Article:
What Distant Deeps — Snippet 31

What Distant Deeps — Snippet 31

CHAPTER 10: Calvary Harbor on Zenobia

Adele was contentedly engaged with her duties as the Princess Cecile roared down toward the surface of Zenobia. Occasionally she wondered if her “contentment” was what other people referred to as happiness. There wasn’t any way to test the hypothesis, however, so she generally ignored the question.

Landing a starship from orbit was a matter of lengthy, thunderous buffeting. Though the antennas had been retracted and clamped as firmly as possible to the hull, every section rattled at a different frequency. The atmosphere howled and whistled; the thrusters pulsed deafeningly as they ionized reaction mass, spewing the plasma out at high velocity to brake the corvette’s approach.

Adele was more or less aware of what was going on around her, but she ignored it. The cacophony was familiar from long repetition; and besides, nothing that didn’t physically interfere with her work was of great importance when she had something to do. She was quite good at finding things, but first landing on a new planet was always an embarrassment of riches.

She had set Cory at the astrogation console and Cazelet in the BDC to various tasks that she had broken out for them. The Sissie’s internal operations would have astounded — appalled — any RCN officer who wasn’t already familiar with them: during a landing, all officers should be at their posts, prepared to deal with crises — not harvesting electronic data under the direction of a junior warrant officer.

Daniel — who had the conn — or Vesey either one could have landed the Princess Cecile and dealt with anything untoward that happened. If both of them — if every watch-standing officer — aboard the corvette suddenly dropped dead, there were a dozen ratings who could have brought the ship in safely. And if Captain Daniel Leary chose to give his signals officer a free hand in directing the crew as she saw fit, then surely the results justified his decision.

Adele grinned slightly while she examined data from the Founder’s Palace: regular officers would still be appalled. Which was in part why an irregular officer like Daniel had proved so successful.

The thruster output increased in a smooth curve rather than a series of jolts, showing that a human hand rather than a computerized landing program was in charge of the process. Even so the perceived increase in the weight of Adele’s control wands made her pause until the ship sank finger’s-breadth by finger’s-breadth into the steam which her exhaust boiled from the harbor.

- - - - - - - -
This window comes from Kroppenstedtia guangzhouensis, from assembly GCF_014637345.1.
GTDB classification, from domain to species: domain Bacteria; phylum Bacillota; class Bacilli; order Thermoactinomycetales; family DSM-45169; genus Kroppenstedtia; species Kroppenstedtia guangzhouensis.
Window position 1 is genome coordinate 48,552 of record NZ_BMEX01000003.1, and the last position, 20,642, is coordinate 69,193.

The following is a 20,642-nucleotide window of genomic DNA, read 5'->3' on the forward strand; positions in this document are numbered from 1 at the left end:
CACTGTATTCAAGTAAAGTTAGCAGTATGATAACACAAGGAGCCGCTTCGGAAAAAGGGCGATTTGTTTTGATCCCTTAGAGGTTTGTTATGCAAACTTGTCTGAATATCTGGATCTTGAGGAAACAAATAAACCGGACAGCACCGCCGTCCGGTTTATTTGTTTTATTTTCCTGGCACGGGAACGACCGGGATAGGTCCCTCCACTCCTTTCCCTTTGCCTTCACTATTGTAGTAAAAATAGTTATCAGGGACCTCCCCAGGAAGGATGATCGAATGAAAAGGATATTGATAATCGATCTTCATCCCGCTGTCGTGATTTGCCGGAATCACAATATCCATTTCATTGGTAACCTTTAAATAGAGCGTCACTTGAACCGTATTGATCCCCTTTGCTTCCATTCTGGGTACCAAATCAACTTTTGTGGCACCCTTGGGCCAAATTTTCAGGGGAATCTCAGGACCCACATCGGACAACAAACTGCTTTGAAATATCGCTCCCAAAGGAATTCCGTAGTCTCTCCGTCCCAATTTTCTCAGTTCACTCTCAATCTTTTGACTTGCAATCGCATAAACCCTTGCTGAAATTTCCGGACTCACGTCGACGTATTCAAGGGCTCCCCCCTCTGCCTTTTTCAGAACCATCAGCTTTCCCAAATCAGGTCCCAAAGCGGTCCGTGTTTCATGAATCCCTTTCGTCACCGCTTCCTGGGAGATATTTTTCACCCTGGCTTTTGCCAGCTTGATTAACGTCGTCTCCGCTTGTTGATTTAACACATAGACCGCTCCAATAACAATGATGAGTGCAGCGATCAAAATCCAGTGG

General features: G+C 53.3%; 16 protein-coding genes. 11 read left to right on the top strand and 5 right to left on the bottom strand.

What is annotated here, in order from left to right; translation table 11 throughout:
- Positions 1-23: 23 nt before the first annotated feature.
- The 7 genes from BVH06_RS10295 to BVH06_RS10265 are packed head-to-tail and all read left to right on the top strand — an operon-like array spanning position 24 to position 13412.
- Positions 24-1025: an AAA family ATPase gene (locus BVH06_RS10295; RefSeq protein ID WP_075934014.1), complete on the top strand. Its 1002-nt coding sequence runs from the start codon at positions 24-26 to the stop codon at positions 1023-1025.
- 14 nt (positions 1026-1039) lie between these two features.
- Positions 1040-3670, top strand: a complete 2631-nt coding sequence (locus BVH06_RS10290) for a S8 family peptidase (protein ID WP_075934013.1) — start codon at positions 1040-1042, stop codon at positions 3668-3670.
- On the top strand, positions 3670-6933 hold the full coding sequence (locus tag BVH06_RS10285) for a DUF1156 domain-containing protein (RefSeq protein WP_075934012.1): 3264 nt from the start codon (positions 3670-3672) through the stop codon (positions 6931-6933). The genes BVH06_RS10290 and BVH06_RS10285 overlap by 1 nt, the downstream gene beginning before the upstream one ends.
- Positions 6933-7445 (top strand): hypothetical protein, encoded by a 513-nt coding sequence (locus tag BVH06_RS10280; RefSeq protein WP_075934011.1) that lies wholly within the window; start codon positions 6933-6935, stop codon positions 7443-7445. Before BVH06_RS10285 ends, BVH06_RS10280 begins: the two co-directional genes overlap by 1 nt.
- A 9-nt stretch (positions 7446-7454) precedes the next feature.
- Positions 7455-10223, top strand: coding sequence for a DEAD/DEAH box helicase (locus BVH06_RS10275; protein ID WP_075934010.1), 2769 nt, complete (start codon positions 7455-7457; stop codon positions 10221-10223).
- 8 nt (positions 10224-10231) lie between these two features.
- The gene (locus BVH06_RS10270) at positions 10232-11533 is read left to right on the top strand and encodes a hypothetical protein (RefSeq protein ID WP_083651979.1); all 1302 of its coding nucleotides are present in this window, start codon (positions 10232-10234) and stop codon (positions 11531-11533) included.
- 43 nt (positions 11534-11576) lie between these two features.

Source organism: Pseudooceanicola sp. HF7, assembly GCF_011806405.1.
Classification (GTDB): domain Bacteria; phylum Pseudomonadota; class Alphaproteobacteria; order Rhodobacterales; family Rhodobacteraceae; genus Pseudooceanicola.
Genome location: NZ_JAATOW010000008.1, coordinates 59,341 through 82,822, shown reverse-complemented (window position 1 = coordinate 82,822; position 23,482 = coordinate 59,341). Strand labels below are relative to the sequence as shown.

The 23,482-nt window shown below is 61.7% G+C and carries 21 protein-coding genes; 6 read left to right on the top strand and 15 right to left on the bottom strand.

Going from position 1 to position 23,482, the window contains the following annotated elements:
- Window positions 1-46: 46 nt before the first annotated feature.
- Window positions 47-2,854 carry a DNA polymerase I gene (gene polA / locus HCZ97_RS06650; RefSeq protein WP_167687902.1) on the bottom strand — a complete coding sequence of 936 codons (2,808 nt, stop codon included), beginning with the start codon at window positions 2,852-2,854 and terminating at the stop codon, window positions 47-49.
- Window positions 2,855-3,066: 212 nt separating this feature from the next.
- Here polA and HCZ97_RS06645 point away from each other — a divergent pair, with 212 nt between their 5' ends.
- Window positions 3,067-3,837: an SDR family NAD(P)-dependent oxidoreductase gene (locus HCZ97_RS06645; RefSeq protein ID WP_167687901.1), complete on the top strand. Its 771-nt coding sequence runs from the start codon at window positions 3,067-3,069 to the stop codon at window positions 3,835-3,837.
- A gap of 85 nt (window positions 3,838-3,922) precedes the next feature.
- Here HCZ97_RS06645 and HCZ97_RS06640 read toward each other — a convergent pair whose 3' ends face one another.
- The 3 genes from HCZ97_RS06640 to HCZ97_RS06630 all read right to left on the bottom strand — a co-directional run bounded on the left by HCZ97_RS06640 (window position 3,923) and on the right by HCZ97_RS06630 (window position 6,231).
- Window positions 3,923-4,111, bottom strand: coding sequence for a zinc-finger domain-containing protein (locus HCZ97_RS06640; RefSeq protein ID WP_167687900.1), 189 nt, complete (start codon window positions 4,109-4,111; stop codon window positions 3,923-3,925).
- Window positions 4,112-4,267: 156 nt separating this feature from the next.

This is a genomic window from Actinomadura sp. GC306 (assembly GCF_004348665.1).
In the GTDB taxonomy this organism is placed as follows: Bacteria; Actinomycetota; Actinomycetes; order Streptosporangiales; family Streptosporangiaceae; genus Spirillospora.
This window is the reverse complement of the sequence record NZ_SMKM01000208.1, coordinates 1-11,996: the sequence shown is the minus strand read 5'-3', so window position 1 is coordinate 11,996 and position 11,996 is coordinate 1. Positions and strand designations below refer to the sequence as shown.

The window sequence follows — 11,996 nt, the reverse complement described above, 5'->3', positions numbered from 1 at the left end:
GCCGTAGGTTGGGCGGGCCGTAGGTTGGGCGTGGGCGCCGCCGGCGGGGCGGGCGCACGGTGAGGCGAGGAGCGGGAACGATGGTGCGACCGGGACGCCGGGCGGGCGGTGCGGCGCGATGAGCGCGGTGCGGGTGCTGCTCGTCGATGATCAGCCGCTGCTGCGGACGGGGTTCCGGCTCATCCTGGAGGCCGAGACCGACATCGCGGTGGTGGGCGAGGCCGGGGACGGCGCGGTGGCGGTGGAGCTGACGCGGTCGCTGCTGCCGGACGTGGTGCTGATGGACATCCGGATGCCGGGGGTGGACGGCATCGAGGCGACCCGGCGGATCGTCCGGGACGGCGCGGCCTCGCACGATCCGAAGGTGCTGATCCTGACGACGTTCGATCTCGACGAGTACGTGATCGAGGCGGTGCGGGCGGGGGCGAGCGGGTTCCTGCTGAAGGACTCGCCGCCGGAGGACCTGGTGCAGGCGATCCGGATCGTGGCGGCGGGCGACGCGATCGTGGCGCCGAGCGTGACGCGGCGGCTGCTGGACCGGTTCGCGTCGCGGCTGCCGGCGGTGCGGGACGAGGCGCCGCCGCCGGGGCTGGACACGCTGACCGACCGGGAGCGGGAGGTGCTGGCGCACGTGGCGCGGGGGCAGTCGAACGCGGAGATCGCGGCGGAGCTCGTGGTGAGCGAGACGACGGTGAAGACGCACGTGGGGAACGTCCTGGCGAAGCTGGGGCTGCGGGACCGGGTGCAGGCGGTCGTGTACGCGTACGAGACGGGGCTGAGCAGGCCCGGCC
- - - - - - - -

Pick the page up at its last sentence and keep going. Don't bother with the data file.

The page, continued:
The Palace’s electronic security was conspicuous by its absence: Adele had seen local shops which did a better job of safeguarding their data. Security was so bad, in fact, that her first thought was that the Founder’s important files had been concealed so skillfully that she couldn’t locate, let alone penetrate, them.

That was paranoia on her part. Founder Hergo had no important files. The lack of security was actually a reasonable allocation of resources, since the only risk was that someone would divert the monthly household expense allowance.

When on Zenobia — the Z 46 hadn’t yet returned from the Qaboosh Assembly — Posy Belisande lived within the Palace, as indicated by those household expenses. She had no electronic files whatever. As Adele had expected, if she was to learn anything from Posy, it would have to be a result of personal contact.

She managed a wan smile. The risk of embarrassment shouldn’t deter her. She could have spent her whole life without being more than vaguely aware of the Qaboosh and the residents thereof, so it could hardly matter to her if in future years somebody here felt that she had behaved in a self-important or otherwise foolish fashion.

Well, it wouldn’t deter her. Nothing would. But she feared embarrassment as she had never feared death.